If the NLS language parameter is not specified, then the default date language for the instance is used. This is either the language for the instance specified by the NLS_LANGUAGE parameter, or the date language specified in the initialization file with the parameter NLS_DATE_LANGUAGE. Note that if you want to specify a date language, you also must include a format mask. You cannot skip over the intervening parameters.
Here are some examples of TO_CHAR for date conversion:
Notice that there are two blanks between month and day and a leading zero for the fifth day:
TO_CHAR (SYSDATE, 'Month DD, YYYY') ==> 'February 05, 1994'
Use the FM fill mode element to suppress blanks and zeros:
TO_CHAR (SYSDATE, 'FMMonth DD, YYYY') ==> 'February 5, 1994'
Note the case difference on the month abbreviations of the next two samples. You get exactly what you ask for with Oracle date formats!
TO_CHAR (SYSDATE, 'MON DDth, YYYY') ==> 'FEB 05th, 1994' TO_CHAR (SYSDATE, 'fmMon DDth, YYYY') ==> 'Feb 5th, 1994'
Show the day of year, the month, and the week for the date:
TO_CHAR (SYSDATE, 'DDD DD D ') ==> '036 05 7' TO_CHAR (SYSDATE, 'fmDDD DD D ') ==> '36 5 7'
Some fancy formatting for reporting purposes:
TO_CHAR (SYSDATE, '"In month "RM" of year "YEAR') ==> 'In month II of year NINETEEN NINETY FOUR'
FUNCTION TO_CHAR (number_in IN NUMBER [, format_mask IN VARCHAR2 [, nls_language IN VARCHAR2]]) RETURN VARCHAR2;
where number_in is the number to be converted to character format, the format_mask is the mask made up of one of more of the number format elements, and nls_language is a string specifying one or more of the NLS parameters which affect the way numbers are displayed. Both the format mask and the NLS language parameters are optional.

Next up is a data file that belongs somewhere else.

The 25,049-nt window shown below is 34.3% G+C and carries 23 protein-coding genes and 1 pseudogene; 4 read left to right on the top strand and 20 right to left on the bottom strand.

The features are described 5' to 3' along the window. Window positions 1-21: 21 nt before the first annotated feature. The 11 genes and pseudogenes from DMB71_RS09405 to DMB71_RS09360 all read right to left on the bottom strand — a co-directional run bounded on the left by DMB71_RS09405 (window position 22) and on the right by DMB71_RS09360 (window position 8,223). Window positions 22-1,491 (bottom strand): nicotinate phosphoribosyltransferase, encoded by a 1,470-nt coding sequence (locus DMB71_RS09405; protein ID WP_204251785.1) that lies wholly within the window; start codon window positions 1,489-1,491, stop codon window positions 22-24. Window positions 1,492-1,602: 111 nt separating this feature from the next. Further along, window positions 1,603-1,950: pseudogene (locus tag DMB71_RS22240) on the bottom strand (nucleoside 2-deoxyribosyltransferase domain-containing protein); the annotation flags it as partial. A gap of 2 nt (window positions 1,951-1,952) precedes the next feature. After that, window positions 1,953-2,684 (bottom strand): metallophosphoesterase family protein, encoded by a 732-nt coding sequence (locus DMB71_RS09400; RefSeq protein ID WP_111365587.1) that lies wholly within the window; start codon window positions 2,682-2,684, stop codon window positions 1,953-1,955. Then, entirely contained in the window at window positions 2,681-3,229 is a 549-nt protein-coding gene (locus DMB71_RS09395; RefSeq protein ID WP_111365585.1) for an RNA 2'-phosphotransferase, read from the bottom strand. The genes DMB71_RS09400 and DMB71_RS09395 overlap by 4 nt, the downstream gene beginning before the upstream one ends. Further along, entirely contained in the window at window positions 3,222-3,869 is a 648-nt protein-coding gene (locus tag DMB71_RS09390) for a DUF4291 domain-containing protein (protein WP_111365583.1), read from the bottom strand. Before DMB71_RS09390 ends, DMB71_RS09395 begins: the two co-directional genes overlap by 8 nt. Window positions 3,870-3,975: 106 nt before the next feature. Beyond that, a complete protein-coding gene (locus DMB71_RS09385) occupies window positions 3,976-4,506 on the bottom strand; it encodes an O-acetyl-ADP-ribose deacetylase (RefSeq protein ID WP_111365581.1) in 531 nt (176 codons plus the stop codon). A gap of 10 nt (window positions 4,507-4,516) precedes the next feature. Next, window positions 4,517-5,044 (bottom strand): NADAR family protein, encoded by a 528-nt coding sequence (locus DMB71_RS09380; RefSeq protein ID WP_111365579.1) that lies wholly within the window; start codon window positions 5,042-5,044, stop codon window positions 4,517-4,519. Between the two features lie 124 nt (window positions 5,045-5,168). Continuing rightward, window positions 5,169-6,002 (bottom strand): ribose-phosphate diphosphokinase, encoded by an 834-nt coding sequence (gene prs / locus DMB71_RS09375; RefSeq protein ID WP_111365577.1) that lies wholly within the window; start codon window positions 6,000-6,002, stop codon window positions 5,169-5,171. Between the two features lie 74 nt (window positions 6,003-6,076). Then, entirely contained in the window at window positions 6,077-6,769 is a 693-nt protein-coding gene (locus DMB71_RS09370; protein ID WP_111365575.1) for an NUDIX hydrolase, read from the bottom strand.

If the format mask is not specified, then the default number format for the database instance is used.
Here are some examples of TO_CHAR for number conversion:
TO_CHAR (564.70, '$999.9') ==> $564.7 TO_CHAR (564.70, '$0000999.9') ==> $0000564.7
FUNCTION TO_DATE (string_in IN VARCHAR2 [, format_mask IN VARCHAR2 [, nls_language IN VARCHAR2 ]] ) RETURN DATE; FUNCTION TO_DATE (number_in IN NUMBER [, format_mask IN VARCHAR2 [, nls_language IN VARCHAR2 ]]) RETURN DATE;
The second version of TO_DATE can be used only with the format mask of J for Julian date. The Julian date is the number of days which have passed since January 1, 4712 B.C. Only in this use of TO_DATE can a number be passed as the first parameter of TO_DATE.
For all other cases, string_in is the string variable, literal, named constant, or expression to be converted, format_mask is the format mask TO_DATE will use to convert the string, and nls_language is a string which specifies the language which is to be used to interpret the names and abbreviations of both months and days in the string. The format of nls_language is as follows: